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 8:30:50 PM (CST) Wednesday, February 22, 2017

Feeding Habits of Reptiles


Sometime after its formation, reptile embryos have already begun to feed. In the course of this first phase of life the substances needed for growth are furnished by the abundant store of yolk contained in the egg. After hatching, however, food is no longer brought physiologically to the young and has to be actively sought in the outside environment. Among the turtles, which have no teeth but are provided with a horny, sharp-edged beak which covers the jaws, the land species generally feed on plants or on small invertebrates (mollusks, worms, and insects) while the aquatic forms are omnivorous, eating vegetation while preying upon crustaceans, mollusks, worms, insects, fish, and larval amphibians.

Crocodilians are likewise aquatic; these carnivores have strong teeth implanted in shallow alveolae in the jaws. Representatives of this order feed chiefly on fish, amphibians, birds, mammals and other reptiles, and occasionally take crustaceans (Sometimes humans too if they aren’t careful). They catch their prey in the water or on the shores of lakes and rivers, mangling them with their sharp teeth and swallowing smaller creatures whole. Large prey is dragged to the bottom of the water, drowned while pieces of flesh are twisted off and bolted.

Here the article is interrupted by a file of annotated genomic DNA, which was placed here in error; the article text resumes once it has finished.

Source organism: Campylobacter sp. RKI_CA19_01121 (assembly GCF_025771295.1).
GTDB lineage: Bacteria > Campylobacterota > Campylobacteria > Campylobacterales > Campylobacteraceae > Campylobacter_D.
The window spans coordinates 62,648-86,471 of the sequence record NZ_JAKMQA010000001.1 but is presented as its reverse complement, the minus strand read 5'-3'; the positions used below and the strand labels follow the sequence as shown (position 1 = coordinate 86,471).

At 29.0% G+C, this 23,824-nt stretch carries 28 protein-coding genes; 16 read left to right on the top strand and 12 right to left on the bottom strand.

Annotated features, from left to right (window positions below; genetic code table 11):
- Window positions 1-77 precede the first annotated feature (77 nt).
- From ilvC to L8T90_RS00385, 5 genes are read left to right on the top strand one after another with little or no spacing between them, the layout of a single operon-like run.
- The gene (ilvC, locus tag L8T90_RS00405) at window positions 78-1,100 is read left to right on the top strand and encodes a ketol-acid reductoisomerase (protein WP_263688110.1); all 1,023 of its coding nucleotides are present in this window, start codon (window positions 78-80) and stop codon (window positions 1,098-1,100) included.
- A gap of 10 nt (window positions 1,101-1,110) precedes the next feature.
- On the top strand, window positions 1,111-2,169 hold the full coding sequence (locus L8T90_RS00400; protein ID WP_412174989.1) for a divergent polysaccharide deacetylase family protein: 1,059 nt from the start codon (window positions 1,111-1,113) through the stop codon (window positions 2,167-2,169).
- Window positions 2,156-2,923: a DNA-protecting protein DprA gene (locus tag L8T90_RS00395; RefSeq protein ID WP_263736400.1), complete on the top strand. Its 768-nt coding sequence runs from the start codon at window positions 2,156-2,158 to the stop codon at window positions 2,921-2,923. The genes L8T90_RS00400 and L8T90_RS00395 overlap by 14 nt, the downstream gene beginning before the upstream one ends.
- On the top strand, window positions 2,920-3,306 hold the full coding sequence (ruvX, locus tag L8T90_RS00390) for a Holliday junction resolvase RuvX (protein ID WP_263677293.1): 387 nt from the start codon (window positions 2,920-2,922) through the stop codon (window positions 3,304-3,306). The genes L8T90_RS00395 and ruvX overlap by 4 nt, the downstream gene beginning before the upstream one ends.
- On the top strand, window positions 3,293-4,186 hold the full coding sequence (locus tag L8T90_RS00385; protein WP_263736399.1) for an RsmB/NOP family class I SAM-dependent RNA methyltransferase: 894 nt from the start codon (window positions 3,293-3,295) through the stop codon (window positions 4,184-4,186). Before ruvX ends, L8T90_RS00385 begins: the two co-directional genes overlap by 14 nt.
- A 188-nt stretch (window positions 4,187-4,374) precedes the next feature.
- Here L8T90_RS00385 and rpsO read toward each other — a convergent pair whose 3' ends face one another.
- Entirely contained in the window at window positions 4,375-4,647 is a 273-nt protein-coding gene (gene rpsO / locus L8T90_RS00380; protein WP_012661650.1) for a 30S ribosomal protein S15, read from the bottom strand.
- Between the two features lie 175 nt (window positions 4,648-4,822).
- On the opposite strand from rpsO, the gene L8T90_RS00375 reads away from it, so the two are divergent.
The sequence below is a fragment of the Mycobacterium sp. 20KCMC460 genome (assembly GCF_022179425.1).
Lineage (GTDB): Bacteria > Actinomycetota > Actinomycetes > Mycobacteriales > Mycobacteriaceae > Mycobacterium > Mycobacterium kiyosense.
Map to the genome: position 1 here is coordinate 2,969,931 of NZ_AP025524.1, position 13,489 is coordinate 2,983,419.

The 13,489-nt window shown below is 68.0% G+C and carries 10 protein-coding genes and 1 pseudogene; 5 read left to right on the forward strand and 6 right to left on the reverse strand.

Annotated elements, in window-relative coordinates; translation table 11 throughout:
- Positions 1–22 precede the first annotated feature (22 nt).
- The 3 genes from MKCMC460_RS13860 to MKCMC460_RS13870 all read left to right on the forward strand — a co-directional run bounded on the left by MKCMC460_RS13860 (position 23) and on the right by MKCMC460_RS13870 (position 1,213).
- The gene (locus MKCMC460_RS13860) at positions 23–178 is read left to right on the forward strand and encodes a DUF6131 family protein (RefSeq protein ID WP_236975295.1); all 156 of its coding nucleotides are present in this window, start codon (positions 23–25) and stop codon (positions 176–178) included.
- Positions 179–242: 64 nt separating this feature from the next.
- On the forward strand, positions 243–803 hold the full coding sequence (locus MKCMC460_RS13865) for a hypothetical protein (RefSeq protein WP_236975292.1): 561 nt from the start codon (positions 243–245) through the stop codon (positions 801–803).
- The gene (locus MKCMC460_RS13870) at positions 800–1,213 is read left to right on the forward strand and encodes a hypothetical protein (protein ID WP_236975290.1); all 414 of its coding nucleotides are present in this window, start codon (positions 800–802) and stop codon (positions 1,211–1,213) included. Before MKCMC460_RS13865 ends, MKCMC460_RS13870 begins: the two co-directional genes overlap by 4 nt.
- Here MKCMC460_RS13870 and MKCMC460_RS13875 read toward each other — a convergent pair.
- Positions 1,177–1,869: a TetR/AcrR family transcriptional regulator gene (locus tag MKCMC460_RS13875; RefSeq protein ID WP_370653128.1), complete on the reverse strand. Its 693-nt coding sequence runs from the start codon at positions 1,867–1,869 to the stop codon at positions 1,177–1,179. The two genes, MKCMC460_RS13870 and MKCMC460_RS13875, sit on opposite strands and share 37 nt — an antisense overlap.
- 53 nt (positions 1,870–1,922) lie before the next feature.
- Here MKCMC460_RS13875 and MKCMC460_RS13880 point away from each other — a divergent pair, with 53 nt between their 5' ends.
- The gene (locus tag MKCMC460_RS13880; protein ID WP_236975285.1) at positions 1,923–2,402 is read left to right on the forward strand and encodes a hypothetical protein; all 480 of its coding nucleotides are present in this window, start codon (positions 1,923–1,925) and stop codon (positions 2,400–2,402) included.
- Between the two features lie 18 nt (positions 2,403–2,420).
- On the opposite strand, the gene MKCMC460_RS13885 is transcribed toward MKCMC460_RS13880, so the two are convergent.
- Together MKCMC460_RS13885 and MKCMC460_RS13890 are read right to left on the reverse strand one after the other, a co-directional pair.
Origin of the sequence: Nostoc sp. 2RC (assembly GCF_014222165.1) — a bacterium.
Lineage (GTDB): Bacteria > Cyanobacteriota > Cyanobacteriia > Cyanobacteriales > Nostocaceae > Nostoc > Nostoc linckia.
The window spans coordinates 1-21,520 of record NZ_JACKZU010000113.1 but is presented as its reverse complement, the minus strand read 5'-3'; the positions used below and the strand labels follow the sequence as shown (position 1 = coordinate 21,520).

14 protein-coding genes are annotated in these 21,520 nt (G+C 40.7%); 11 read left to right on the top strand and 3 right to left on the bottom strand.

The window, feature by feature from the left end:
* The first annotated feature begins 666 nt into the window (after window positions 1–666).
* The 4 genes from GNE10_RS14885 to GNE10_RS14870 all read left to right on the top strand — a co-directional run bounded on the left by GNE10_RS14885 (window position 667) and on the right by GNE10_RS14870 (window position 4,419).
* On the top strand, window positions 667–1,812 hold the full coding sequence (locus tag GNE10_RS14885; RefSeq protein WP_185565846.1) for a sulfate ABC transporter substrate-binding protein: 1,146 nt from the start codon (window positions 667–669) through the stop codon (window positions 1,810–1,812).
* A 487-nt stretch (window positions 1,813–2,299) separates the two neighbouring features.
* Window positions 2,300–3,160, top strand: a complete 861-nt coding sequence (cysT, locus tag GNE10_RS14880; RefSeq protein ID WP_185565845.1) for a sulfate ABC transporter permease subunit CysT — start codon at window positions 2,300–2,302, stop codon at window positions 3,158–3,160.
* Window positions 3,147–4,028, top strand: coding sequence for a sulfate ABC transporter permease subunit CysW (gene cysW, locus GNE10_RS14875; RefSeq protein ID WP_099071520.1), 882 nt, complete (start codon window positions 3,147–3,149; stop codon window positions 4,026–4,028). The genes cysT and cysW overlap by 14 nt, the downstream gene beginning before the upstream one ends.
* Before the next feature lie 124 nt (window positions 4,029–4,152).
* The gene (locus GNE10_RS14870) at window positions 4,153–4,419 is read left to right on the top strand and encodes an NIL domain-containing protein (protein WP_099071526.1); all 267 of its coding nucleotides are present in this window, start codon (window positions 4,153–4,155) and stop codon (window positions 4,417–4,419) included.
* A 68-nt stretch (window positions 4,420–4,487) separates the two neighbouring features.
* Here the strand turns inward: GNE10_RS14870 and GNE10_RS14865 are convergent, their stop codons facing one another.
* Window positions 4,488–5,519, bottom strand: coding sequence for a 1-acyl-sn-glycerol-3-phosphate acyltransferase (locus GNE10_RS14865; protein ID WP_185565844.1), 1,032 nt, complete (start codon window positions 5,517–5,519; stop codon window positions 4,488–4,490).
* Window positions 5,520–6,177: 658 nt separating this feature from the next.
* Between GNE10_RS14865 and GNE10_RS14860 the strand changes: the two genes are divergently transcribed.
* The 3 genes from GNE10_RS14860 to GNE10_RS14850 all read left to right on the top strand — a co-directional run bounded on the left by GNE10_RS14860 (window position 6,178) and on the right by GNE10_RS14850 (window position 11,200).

The teeth of the tuatara, snakes and many lizards are found in the upper and lower jaws and additionally often on the palatal bones, these are used exclusively for grasping the prey. Venomous snakes have specialized teeth for envenomating prey. Opisthoglyphs, or rear-fanged snakes, have grooved teeth on the back of the upper jaw. These snakes cannot inject their prey by merely striking but must chew their victim to introduce the venom. Solenoglyphs (vipers) and proteroglyphs (cobras etc.) have a pair of grooved or hollow fangs attached to the maxillary bone in the front of the upper jaw.

With these teeth the venom secreted by the venom gland (parotid gland) is injected into the victim's flesh. The venom quickly immobilizes and then kills the prey, and only at this point is it swallowed. On the other hand, those snakes which lack grooved teeth (aglyphous species), often immobilize their victims by constricting them in their coils and after suffocating them, swallowing them head first. Both types of snake, however, are able to expand their mouth enormously in order to swallow (thanks also to the large, extensible esophagus) prey of considerable dimensions. When kept in captivity many of these snakes will consume frozen feeder mice or feeder rats depending on their size. If you are looking for great prices on rats for sale online, make sure you check our catalog today.

Lizards also have an extensible esophagus but in contrast to snakes, their mouth is only moderately expandable and (a part from the Helodermatidae which includes the only two living venomous lizards) there are no grooved teeth or venom glands. The tongue of these specialized lizards is mobile and bifid, like that of the monitor lizards and snakes. In the snakes there is a notch at the front edge of the jaw so that the tongue can be shot outward even when the mouth is closed. In some lizards the tongue is also used for feeding, helping to convey arthropods and other small prey, or, in the case of vegetarian species, plant stems and leaves, to the mouth. In this context the most highly specialized hunter of prey is the chameleon, whose very long, club-shaped, sticky tongue is shot out at great speed to trap the victim.
 

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